Eleventh Circuit Court of Appeals - Published Opinions

Friday, January 24, 2014

Yeary: Consent to search in pretrial detention order is voluntary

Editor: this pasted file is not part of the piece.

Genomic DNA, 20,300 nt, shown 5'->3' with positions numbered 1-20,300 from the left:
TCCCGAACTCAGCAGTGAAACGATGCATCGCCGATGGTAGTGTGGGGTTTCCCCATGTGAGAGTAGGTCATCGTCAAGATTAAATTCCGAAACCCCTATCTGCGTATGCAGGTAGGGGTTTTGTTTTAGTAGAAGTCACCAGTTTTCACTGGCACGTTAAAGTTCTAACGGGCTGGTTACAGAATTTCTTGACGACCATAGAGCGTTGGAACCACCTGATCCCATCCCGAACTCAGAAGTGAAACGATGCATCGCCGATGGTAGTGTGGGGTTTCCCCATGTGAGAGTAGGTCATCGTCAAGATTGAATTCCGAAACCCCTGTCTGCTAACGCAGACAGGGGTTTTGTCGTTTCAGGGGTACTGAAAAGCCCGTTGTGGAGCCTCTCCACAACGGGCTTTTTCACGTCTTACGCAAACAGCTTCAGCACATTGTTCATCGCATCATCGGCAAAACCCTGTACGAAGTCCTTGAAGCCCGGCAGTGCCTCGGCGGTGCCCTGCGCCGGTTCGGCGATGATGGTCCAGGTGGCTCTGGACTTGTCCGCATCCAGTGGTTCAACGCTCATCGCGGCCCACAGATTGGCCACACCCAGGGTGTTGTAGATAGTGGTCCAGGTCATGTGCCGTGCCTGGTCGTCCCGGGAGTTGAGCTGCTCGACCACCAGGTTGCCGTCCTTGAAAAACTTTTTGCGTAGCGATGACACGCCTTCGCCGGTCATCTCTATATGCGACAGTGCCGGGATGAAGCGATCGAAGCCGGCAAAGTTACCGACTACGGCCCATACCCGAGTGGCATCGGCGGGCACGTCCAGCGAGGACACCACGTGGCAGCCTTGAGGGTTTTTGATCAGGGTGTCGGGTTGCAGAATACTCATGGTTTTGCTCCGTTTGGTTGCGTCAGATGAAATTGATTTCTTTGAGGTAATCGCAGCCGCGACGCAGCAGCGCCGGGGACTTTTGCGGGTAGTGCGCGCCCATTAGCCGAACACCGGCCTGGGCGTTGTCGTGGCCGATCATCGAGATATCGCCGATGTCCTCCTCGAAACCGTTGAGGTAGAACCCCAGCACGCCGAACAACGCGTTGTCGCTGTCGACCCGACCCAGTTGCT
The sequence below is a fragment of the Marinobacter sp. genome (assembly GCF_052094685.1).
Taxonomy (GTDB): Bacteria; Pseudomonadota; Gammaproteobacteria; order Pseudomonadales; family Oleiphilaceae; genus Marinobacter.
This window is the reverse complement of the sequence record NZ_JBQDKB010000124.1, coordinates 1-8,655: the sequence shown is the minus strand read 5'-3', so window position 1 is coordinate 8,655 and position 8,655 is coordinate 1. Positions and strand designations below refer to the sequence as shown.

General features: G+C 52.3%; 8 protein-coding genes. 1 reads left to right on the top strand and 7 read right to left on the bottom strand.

In U.S. v. Yeary, No. 11-13427 (Jan. 22, 2014), the Court affirmed multiple drug-trafficking and gun possession convictions, a sentence of 1,092 months, and rejected the argument that a warrantless search of a home was non-consensual and therefore in violation of Fourth Amendment. After an arrest on felony charges, a Florida state judge ordered that Yeary be detained under in-house arrest. The conditions of his in-house arrest provided that Yeary agreed to warrantless searches of his house, at any time of day or night, without prior notice. Acting on an anonymous tip, police went to Yeary’s house while he was under in-house arrest, and conducted a warrantless search that yielded dugs, a firearm, and ammunition. The Court concluded that Yeary had consented to the search of his residence in his house-arrest agreement, and that this consent was voluntary. The Court noted that, in light of Yeary’s criminal history, his risk of flight, and his threat to kill his ex-girlfriend, it was “entirely reasonable” to condition Yeary’s house arrest on his consent to warrantless searches of his residence. [Martin, J., concurring, noted that the Supreme Court has not yet applied the consent doctrine to uphold the search conditioned on an agreement made by a probationer or parolee as a condition to his release from jail. Consequently, Judge Martin would have applied a “totality of the circumstances” test to decide whether the search was valid]